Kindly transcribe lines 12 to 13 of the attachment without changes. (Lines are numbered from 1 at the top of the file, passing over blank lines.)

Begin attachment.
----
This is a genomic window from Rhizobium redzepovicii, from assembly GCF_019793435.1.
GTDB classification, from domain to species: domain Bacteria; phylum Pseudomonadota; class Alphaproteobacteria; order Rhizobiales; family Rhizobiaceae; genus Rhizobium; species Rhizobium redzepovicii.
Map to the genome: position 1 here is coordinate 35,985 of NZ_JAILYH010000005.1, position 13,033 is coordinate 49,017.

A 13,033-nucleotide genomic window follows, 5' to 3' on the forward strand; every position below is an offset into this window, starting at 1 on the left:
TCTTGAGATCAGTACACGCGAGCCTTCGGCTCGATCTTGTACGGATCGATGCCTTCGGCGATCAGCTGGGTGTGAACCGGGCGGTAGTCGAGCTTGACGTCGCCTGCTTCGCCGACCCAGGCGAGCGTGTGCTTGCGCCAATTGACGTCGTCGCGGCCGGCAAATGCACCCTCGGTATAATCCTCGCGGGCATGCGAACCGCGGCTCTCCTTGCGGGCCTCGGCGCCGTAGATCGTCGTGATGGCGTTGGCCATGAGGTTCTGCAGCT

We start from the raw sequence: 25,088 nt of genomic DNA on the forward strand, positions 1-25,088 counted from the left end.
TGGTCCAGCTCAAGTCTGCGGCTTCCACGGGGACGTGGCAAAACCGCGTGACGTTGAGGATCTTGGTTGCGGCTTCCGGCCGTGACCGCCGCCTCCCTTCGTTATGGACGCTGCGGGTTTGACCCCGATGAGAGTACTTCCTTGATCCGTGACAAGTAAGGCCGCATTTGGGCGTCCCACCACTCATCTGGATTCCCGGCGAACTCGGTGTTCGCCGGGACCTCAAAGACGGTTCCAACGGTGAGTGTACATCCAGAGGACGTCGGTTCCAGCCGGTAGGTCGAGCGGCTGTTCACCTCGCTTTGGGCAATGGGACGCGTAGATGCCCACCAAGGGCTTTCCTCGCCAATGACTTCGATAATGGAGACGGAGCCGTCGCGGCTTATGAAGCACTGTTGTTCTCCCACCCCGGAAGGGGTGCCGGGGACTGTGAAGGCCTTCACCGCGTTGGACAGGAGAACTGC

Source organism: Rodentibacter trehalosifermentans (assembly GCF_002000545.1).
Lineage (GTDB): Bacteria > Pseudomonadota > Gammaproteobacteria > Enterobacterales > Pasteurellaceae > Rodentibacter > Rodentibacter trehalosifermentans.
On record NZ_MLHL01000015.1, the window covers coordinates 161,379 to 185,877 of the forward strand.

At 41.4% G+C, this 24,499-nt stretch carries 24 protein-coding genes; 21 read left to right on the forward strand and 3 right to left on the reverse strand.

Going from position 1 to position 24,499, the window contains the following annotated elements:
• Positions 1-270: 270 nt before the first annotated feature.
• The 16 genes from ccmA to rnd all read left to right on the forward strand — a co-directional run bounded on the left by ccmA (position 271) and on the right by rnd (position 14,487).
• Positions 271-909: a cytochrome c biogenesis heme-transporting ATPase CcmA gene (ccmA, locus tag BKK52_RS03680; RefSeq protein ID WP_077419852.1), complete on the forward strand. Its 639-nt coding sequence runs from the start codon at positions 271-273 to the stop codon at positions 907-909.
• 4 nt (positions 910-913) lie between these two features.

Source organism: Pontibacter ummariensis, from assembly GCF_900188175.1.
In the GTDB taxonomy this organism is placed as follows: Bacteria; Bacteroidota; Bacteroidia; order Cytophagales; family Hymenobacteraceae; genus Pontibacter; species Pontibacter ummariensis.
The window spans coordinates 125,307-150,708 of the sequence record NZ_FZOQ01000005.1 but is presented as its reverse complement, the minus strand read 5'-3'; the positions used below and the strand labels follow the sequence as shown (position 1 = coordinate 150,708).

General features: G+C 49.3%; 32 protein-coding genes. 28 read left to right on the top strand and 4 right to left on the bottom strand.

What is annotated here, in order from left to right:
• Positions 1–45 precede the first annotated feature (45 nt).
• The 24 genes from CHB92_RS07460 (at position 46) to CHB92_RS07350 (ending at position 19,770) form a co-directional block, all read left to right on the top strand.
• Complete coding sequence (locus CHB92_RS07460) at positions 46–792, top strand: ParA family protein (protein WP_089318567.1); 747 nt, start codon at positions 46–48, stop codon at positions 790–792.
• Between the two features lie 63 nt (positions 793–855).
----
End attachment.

Going from position 1 to position 24,499, the window contains the following annotated elements:
• Positions 1-270: 270 nt before the first annotated feature.